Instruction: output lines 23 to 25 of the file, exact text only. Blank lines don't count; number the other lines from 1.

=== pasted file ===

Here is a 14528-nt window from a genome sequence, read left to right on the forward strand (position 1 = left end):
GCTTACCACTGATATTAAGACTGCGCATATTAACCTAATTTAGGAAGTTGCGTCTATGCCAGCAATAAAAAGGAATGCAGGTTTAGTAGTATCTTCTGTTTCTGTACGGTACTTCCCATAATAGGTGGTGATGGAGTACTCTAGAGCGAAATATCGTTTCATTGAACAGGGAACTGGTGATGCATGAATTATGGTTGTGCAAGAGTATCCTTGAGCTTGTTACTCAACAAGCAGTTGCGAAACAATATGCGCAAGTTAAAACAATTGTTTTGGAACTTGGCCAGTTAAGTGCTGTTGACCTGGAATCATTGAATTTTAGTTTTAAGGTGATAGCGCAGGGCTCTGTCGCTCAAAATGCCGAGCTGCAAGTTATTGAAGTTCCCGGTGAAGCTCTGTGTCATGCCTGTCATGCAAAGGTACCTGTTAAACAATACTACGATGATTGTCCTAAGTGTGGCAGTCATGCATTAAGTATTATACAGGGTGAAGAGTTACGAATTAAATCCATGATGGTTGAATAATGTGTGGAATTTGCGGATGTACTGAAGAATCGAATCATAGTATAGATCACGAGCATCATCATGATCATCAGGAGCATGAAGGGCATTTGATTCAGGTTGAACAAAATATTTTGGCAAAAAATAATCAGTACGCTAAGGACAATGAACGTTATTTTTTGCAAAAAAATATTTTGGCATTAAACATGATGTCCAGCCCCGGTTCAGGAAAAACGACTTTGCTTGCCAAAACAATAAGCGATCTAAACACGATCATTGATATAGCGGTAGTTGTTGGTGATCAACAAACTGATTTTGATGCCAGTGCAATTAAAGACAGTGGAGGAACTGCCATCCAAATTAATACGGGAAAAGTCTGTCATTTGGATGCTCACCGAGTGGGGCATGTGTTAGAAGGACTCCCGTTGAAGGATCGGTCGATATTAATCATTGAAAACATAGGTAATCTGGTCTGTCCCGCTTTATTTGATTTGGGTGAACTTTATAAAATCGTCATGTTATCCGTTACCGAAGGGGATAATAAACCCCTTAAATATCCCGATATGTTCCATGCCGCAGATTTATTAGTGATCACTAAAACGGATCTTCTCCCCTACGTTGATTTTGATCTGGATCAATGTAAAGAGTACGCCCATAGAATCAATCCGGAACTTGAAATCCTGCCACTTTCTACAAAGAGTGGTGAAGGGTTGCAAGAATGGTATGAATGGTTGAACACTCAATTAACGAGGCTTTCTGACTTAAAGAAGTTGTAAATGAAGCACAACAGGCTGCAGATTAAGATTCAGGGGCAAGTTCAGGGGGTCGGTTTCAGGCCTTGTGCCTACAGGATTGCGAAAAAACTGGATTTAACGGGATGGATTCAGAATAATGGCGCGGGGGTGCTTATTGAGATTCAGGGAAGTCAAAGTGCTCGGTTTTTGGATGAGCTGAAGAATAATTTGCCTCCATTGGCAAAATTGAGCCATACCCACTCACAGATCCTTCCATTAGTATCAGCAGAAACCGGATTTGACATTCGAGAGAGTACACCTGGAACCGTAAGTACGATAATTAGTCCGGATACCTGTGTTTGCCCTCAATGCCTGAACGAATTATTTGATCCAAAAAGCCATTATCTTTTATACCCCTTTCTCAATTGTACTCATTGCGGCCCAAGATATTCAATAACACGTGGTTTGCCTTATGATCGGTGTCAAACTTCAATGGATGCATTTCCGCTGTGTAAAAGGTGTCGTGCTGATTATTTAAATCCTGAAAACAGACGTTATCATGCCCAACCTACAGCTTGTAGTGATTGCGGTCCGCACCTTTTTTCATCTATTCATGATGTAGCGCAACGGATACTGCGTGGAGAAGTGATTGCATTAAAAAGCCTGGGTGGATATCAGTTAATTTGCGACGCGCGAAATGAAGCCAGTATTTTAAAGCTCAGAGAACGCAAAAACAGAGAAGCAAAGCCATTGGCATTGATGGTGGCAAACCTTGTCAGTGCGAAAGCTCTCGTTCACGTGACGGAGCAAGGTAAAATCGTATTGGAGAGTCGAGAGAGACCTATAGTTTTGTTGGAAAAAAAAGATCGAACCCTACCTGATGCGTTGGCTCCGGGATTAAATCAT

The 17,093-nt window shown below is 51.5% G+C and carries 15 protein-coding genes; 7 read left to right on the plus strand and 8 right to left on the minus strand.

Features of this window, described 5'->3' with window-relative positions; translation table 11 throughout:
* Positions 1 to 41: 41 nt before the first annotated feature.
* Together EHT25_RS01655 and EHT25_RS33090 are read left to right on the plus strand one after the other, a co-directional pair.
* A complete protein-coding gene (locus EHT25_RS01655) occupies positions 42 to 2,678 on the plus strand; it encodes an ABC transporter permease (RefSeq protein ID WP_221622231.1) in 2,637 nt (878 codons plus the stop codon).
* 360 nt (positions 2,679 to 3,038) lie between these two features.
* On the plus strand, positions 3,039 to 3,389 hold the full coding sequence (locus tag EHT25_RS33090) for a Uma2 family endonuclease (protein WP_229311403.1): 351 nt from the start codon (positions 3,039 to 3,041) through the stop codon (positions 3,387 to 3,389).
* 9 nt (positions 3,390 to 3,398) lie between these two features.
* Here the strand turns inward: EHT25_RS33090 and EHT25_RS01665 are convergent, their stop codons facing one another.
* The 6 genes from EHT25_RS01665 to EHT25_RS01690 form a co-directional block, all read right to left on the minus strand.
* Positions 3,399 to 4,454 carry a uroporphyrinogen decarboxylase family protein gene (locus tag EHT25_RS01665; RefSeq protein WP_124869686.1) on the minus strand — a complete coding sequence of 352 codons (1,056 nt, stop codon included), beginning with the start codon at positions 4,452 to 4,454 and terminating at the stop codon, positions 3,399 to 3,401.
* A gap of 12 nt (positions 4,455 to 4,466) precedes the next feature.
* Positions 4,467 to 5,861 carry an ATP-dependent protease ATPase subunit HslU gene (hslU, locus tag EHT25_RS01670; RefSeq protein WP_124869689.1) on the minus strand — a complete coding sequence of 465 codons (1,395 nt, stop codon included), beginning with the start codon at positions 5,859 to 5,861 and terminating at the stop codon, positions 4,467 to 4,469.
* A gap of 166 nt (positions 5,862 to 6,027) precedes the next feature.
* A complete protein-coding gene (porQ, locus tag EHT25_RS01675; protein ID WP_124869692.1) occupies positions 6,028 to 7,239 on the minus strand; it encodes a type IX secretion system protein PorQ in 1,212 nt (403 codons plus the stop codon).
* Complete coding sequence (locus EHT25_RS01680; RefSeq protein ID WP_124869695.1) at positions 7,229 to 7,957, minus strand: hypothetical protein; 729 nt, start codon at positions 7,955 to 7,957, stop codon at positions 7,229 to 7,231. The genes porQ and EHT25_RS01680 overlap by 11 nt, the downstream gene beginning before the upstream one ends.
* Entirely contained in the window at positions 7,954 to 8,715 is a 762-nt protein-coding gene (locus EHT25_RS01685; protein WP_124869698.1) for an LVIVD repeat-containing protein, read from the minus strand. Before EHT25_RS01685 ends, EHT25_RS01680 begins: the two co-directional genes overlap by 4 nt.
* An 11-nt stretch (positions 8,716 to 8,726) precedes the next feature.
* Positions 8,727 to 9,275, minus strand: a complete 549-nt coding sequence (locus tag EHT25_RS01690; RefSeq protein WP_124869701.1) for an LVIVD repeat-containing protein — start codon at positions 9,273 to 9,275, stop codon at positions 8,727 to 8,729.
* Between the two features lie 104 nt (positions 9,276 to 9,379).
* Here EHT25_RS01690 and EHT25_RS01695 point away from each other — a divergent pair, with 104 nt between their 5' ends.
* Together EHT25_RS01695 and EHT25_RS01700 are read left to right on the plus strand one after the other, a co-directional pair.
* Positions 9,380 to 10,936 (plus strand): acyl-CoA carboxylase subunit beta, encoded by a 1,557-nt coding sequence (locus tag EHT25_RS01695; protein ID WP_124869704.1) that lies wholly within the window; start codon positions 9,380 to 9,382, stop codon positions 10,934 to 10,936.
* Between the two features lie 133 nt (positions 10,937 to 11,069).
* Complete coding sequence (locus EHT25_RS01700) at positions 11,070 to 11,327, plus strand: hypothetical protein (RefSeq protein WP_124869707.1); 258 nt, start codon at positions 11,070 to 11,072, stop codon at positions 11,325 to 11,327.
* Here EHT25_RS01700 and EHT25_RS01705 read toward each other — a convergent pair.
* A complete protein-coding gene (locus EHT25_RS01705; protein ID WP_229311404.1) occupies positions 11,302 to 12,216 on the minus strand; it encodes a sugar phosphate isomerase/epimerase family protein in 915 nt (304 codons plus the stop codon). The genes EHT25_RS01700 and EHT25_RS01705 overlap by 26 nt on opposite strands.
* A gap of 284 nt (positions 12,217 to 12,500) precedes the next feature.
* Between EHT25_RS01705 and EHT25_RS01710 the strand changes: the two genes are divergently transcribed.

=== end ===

* Here EHT25_RS01690 and EHT25_RS01695 point away from each other — a divergent pair, with 104 nt between their 5' ends.
* Together EHT25_RS01695 and EHT25_RS01700 are read left to right on the plus strand one after the other, a co-directional pair.
* Positions 9,380 to 10,936 (plus strand): acyl-CoA carboxylase subunit beta, encoded by a 1,557-nt coding sequence (locus tag EHT25_RS01695; protein ID WP_124869704.1) that lies wholly within the window; start codon positions 9,380 to 9,382, stop codon positions 10,934 to 10,936.